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Concrete rest stop mimics its rocky site

Rest stop or architectural pavilion?

Modern concrete pavilion with slanting roof and mirrored walls.
Morfeus Arkitekter designed this stop in Andøya, Norway.
Photos by Caroline Støvring, Morfeus Arkitekter via Norwegian Scenic Routes

Continuing the theme of architecturally spectacular rest areas, here’s another one from Norway that looks too good to be what is in fact a bathroom. Set within the rock formation of Bukkekjerka, an old Sami sacrificial site found on the island of Andøya, is a sculptural pavilion formed by a swooping slab of concrete that angles upward before folding down.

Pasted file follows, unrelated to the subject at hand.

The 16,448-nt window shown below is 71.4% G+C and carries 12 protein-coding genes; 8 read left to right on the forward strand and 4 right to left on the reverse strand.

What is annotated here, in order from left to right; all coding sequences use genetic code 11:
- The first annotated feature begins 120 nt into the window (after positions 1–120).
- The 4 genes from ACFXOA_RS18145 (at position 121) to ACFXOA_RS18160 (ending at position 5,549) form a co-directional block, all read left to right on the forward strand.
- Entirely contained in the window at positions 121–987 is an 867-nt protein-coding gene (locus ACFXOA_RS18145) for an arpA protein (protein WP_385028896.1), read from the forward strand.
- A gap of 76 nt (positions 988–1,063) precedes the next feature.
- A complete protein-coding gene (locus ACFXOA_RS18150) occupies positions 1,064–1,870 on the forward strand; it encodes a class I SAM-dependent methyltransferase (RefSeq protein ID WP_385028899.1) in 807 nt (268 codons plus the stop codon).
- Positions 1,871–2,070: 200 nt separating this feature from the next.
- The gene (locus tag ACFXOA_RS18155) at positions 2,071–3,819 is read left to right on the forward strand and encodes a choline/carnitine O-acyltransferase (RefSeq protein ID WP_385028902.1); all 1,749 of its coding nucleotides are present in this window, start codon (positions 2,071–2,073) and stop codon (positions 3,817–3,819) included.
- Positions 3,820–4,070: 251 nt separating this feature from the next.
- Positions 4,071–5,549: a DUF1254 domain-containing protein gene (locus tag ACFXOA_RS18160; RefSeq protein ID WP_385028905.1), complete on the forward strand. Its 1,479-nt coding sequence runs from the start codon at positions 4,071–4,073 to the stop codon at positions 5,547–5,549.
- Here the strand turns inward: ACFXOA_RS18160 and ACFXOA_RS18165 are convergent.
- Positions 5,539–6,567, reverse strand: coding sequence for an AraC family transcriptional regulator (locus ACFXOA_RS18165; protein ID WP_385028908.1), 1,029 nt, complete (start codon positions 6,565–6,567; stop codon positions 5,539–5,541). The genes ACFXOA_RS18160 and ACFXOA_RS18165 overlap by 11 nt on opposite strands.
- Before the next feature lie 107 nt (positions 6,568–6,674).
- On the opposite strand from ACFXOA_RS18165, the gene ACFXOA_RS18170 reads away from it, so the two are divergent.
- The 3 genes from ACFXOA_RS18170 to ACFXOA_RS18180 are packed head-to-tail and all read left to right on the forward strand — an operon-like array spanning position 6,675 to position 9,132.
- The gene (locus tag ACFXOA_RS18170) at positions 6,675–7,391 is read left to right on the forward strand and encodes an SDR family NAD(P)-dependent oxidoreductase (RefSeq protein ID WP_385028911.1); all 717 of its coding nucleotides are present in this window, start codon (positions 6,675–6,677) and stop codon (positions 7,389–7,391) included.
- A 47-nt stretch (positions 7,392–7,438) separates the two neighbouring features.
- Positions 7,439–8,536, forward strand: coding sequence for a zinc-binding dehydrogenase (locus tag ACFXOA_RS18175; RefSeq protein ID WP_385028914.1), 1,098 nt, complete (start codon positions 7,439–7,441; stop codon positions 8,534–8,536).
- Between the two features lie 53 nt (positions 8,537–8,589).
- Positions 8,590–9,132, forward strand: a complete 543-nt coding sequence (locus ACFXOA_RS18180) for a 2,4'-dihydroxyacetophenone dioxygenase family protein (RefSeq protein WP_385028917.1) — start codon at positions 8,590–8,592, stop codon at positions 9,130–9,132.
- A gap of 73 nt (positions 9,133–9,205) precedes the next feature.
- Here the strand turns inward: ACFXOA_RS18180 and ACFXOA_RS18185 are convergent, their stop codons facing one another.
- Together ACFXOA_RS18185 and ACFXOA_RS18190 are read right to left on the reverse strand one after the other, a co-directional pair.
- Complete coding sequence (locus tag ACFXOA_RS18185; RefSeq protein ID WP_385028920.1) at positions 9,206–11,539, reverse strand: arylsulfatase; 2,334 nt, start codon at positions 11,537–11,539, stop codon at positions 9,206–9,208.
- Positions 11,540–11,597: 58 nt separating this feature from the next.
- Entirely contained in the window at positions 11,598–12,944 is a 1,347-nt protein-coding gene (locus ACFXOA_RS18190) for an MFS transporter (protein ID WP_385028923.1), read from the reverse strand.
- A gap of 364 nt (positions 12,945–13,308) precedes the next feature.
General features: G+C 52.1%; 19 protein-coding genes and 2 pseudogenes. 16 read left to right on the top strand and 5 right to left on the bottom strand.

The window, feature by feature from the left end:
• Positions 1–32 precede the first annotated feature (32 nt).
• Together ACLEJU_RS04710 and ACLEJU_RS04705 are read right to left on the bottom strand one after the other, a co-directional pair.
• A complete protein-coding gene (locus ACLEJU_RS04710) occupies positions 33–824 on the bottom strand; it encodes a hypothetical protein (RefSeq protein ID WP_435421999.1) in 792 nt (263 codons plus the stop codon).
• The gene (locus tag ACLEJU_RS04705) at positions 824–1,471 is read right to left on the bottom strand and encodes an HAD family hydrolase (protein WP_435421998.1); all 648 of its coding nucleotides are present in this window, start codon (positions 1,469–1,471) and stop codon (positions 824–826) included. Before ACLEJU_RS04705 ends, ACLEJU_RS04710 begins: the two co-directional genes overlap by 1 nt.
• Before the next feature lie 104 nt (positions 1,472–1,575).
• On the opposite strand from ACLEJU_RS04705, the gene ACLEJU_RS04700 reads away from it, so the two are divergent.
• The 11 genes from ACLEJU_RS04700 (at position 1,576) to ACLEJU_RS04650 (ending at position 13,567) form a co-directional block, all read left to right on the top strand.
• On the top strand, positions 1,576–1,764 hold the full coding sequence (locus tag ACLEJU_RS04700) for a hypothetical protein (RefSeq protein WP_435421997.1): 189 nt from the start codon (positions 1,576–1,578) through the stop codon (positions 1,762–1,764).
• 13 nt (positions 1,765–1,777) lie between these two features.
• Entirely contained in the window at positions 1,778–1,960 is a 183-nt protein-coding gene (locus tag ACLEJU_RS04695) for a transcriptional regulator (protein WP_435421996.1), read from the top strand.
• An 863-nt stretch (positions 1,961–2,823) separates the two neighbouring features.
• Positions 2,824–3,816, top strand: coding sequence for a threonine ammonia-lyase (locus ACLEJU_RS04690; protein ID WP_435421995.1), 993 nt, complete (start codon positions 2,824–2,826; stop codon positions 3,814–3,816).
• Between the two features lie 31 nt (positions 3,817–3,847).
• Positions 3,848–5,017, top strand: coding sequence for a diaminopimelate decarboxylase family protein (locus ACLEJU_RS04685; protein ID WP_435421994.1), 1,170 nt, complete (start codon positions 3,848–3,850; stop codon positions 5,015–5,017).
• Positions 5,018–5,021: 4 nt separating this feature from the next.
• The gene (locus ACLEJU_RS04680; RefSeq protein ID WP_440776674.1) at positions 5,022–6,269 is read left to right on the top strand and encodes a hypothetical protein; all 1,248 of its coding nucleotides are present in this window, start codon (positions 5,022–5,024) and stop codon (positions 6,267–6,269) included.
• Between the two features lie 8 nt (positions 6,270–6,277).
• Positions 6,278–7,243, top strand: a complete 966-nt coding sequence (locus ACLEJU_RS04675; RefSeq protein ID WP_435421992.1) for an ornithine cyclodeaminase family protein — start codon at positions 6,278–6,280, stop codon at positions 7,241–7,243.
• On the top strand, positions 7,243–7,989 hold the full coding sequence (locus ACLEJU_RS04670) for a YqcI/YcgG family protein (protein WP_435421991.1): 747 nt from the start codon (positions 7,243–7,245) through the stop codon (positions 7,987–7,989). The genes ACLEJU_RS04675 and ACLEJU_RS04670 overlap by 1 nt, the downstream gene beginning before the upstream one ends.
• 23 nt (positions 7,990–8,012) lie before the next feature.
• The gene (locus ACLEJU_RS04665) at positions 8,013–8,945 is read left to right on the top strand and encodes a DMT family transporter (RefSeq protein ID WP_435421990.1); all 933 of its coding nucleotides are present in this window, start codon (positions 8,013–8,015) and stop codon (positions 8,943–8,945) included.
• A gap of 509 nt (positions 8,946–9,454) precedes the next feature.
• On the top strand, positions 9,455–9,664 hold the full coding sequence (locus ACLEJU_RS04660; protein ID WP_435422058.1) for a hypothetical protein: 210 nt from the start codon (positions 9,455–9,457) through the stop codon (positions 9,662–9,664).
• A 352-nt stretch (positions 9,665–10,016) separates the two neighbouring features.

This dramatic roof line creates deep overhangs over a mirrored box on one end that contains the facilities. On the opposite end, it forms a covered space that leads down to the sea. Other features of the rest stop, which the Norwegian Public Roads Administration commissioned Morfeus Arkitekter to design, include a concrete bench that appears to emerge from the rocky landscape, a viewing platform, and narrow footbridge.

Each element is meant to evoke the jagged formations characterizing Bukkekjerka but also to encourage travelers to enjoy the scenery Norway is known for. Andøya makes up one of the 18 scenic routes managed by the Norwegian Public Roads Administration. Take a look.

Via: DesignBoom